The protest took place outside historic Groeneveld Castle, located in the municipality of Baarn. A live feed by RT’s video agency Ruptly showed protesters gathering by the castle and then marching through the forest surrounding it into the town of Baarn.
The protest’s location was chosen after Groeneveld Castle opened to the public for the first time in months, becoming one of the pilot sites for post-coronavirus reopening. To gain admission, visitors must follow strict rules and provide a negative Covid-19 test result.
Previously, the protest organizers considered holding the march in other municipalities, but ran into trouble with the authorities. In Hilversum, the ‘Police for Freedom’ march was explicitly banned, while Apeldoorn issued an emergency ordinance prohibiting any demonstrations altogether.
The Dutch National Monument Organization (NMO), which supervised the pilot reopening of Groeneveld, has lashed out at the protesters for picking the castle as their target. NMO Director Marlo Reeders told local media it was “a great pity” the action took place at Groeneveld and ‘spoiled’ the re-opening.
“We were looking forward to the temporary opening and organized everything, including a string quartet to perform,” she said.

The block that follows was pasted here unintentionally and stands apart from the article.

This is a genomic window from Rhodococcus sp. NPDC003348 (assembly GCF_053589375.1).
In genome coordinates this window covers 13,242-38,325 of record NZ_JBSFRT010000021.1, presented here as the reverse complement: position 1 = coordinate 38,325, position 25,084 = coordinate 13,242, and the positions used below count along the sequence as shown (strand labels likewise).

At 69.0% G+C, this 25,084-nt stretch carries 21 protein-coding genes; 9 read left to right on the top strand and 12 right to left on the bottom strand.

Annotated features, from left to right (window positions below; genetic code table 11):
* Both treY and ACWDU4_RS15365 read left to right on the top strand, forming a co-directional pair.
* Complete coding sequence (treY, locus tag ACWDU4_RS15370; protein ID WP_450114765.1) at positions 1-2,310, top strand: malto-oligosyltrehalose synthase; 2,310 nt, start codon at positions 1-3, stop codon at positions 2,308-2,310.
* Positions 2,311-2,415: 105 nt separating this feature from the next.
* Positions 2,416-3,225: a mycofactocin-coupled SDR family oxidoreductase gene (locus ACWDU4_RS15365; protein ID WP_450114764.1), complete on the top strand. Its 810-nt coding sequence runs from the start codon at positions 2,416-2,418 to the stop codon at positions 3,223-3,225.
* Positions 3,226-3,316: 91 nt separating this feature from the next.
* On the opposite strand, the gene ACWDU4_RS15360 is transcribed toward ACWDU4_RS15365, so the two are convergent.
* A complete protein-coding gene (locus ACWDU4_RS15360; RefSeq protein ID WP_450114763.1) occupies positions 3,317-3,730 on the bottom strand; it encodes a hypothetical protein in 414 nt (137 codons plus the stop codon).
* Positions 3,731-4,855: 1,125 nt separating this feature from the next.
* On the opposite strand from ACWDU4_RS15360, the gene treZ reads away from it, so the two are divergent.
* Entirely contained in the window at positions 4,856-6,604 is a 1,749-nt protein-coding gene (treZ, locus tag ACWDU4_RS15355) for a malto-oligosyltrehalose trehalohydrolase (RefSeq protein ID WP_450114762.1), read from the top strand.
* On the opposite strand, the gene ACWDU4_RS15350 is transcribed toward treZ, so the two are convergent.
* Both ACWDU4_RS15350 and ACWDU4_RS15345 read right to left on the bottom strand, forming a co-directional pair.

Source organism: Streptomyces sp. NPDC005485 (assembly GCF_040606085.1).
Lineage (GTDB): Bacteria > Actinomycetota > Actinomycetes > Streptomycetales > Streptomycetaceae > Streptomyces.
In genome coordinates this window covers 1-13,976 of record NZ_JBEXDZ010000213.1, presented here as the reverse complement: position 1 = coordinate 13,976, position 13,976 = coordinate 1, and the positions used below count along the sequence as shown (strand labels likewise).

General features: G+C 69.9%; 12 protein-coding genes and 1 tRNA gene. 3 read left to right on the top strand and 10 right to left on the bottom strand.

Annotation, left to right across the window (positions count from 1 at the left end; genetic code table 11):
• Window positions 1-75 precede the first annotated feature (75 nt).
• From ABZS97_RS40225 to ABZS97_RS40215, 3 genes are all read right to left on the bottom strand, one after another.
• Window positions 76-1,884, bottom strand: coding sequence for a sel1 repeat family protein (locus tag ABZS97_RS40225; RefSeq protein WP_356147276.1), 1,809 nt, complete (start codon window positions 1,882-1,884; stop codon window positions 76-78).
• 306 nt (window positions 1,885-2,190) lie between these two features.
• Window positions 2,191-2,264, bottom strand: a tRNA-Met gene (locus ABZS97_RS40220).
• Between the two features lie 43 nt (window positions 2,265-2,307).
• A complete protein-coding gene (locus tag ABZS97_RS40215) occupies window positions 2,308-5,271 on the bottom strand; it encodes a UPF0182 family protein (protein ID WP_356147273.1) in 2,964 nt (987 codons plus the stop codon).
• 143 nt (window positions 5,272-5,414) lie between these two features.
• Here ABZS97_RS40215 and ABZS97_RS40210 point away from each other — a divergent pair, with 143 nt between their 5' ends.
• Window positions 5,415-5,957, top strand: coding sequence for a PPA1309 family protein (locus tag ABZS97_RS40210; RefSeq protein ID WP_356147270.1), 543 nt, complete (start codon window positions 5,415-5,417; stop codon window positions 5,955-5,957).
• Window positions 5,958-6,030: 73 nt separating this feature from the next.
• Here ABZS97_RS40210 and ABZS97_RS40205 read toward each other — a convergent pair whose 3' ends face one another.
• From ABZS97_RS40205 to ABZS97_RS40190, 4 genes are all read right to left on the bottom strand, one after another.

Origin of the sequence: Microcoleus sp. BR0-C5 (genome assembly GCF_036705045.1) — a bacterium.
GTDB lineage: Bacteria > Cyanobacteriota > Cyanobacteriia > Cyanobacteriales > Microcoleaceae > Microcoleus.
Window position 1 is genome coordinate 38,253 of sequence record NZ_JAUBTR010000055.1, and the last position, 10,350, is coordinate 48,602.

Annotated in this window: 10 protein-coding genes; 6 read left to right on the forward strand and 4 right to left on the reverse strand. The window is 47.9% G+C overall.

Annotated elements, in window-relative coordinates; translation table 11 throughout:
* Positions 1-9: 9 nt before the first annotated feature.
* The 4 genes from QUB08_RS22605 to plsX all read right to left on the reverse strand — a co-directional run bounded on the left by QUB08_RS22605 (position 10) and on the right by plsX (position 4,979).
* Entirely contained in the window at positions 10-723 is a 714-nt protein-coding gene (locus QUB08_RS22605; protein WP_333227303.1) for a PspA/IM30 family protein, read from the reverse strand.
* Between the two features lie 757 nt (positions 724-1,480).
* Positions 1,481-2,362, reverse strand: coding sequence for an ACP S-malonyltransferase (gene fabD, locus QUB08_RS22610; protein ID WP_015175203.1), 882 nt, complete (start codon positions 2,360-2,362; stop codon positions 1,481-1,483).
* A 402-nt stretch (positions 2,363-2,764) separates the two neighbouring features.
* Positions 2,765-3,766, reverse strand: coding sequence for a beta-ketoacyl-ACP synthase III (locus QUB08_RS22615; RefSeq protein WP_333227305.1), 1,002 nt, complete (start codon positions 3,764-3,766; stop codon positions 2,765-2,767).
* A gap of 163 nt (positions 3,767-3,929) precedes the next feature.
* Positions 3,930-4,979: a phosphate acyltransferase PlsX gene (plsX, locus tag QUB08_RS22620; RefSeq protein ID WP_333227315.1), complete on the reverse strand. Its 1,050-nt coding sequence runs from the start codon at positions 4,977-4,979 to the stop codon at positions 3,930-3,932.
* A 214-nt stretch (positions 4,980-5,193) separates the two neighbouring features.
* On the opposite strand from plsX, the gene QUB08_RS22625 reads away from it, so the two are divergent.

Despite the troubles that the protest ran into during its preparation stage, the event went off without incident. The protesters were closely watched by police, who did not intervene, and the march ultimately dispersed on its own.
The event was organized by a group called ‘Police for Freedom’. The body brings together retired police officers and soldiers, and has emerged in response to enduring anti-coronavirus restrictions, advocating freedom of movement, speech and gatherings.
Facing a spike in coronavirus cases, the Netherlands abandoned its laissez-faire approach to handling the coronavirus pandemic late last year, employing tight lockdown measures, including a nighttime curfew, to curb the spread of the disease. The restrictions have sparked a series of protests across the country in recent weeks, which repeatedly invoked a heavy-handed police response.
Since the beginning of the pandemic, the Netherlands registered more than 1.3 million cases of the disease, affecting a sizable proportion of the country’s 17.2 million population.